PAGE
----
It's effects that Steel the show... MAN OF STEEL (12A).
Sherwood Forest stars Russell Crowe and Kevin Costner are both forced to give way to the 143-minute scale of this 'origins' reboot. Just like Amy Adams' Daily Planet reporter Lois Lane - an excuse for a throwaway line about journalistic integrity. Ooooh!
And then there's Henry Cavill as our hero Kal-El, sent from Krypton by Jor-El (Crowe) and raised here as Clark Kent by farmer Jonathan Kent (Costner) and wife Martha (Diane Lane).
Can Krypton's last son protect Earth from invaders eager to find the 'codex'? Will humans fear his powers? The answers lie amid a welter of occasionally impressive effects and so many spectacularly destructive scenes they make 9/11 seem like a Manhattan loft conversion.
At least when The Transformers wreak havoc, they're unlikely to worry about killing thousands to save a few. Superman surely should.
Caring Costner aside, Man of Steel lacks warmth, humour and peril so having Zack Snyder (300 / Watchmen) directing a story co-written by The Dark Knight's Christopher Nolan isn't the dream team we'd expected.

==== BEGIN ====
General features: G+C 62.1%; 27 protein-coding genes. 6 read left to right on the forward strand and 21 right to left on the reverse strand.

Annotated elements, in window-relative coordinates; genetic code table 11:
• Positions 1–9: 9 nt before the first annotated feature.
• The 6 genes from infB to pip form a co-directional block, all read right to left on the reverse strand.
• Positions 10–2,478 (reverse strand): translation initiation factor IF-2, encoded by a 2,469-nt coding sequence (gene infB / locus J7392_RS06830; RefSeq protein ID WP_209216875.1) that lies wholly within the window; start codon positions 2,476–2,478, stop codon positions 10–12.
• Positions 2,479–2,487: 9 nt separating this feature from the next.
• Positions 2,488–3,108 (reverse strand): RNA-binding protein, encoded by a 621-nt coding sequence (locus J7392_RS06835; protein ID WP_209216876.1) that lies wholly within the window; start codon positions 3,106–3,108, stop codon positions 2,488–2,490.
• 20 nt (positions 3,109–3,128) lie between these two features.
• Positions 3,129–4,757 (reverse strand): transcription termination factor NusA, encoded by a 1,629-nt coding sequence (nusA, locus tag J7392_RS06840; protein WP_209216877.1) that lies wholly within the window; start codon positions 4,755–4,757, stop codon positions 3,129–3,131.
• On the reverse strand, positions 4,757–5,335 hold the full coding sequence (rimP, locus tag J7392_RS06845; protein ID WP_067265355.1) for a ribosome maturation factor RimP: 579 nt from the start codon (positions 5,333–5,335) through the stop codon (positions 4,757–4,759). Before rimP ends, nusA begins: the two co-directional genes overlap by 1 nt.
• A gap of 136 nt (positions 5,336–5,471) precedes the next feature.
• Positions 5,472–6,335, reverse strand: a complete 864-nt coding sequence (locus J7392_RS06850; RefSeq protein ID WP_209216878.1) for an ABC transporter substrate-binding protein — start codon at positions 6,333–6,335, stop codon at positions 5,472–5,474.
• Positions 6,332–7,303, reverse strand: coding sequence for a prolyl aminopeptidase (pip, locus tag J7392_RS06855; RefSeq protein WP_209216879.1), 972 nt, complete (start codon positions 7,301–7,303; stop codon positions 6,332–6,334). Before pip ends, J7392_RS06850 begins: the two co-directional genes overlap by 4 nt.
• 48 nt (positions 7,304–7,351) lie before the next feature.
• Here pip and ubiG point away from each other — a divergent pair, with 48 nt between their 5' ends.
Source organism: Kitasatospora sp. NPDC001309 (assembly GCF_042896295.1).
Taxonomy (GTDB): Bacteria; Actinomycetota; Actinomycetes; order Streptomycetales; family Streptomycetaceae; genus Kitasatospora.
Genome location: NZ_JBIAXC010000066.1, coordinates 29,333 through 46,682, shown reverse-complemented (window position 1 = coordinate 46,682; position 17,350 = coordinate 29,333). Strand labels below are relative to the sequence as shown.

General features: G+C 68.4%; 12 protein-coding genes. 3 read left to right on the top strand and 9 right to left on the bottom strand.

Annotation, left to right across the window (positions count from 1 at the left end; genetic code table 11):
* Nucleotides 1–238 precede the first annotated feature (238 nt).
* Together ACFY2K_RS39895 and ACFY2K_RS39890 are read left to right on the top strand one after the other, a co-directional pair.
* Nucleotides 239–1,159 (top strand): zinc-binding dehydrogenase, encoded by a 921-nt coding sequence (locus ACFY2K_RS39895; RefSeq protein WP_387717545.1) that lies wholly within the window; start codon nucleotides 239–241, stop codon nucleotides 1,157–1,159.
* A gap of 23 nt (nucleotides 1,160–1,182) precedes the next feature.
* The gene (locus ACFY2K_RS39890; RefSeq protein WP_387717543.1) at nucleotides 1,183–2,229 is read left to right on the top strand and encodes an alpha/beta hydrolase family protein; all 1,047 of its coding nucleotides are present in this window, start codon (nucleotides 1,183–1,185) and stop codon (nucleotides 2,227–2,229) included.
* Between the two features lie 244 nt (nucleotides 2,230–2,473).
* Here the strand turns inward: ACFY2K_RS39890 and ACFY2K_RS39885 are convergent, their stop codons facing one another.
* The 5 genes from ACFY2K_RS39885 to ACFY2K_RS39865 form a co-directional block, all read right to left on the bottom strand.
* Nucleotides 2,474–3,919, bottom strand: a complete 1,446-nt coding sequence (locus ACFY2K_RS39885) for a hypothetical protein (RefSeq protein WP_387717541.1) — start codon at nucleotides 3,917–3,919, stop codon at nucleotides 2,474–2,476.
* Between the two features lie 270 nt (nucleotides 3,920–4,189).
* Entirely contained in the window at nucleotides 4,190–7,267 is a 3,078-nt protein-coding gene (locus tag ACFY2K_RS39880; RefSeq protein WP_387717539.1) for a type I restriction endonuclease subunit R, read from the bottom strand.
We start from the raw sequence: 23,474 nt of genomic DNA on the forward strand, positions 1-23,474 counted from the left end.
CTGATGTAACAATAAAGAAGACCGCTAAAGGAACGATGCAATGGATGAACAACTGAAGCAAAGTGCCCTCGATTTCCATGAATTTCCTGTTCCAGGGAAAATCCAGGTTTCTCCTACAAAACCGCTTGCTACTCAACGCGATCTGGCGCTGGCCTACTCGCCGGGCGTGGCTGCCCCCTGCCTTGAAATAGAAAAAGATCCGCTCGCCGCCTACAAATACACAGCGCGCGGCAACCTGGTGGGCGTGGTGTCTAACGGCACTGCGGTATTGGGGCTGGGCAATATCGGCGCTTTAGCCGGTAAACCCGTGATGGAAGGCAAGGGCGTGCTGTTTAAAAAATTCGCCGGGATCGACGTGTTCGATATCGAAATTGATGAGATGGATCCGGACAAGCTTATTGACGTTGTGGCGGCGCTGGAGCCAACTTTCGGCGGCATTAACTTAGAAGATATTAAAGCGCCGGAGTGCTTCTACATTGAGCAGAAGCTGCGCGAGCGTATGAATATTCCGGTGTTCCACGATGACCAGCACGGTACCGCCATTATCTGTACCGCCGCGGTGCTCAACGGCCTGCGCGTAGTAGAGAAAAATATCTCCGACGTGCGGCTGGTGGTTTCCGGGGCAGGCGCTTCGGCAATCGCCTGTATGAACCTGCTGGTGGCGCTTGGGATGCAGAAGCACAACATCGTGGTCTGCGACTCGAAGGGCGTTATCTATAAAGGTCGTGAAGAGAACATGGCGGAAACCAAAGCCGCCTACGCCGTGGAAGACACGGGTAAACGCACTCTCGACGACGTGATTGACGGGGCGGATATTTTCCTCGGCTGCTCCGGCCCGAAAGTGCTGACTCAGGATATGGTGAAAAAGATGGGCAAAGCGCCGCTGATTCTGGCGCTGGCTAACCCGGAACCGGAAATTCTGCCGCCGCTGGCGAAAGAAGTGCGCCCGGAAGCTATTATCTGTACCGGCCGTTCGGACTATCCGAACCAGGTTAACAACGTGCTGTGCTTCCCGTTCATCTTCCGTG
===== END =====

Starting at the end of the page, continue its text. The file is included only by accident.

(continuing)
With no sense of jeopardy, Superman throws General Zod (Michael Shannon) around ad nauseam. It's a punch-up gone mad.
The relatively unknown Cavill sports a decent six-pack, but with his barnet dyed unflatteringly jet black he resembles a Tussaud waxwork-in-progress that's missing its ID.
As he wrestles with who he is, are we watching John Travolta, Jim Carrey, Michael Sheen or tennis star Andy Thingy? Although the 1978 Superman might seem dated, the late Christopher Reeve's charm still keeps it flying, while Bryan Singers' Superman Returns (2006) was underrated.
In 35 years' time, I rather suspect today's popcorn fix will simply be described as 'pants'.
A line about the 'S' logo now meaning 'Hope' sums up Man of Steel perfectly - this Superman is less the Cape of Good Hope, more Cape Cod.
Unimpressive 3D and the fact that three house lights were left on above a picture featuring a foot of black screen to the left and two feet of blackness to the right also left me wondering if my packed Warner Bros' public screening was even in the right ratio - a not uncommon issue today.
Some jittery action effects made me want an instant replay in 2D and then IMAX to compare.
This film is already dividing critical opinion, but perhaps that's partly because having multi versions means we're no longer all seeing the same thing.
Henry Cavill as Superman in the Kryptonian's latest outing, Man of Steel. Amy Adams' Lois Lane is pictured far left with the hero, and Michael Shannon's General Zod is below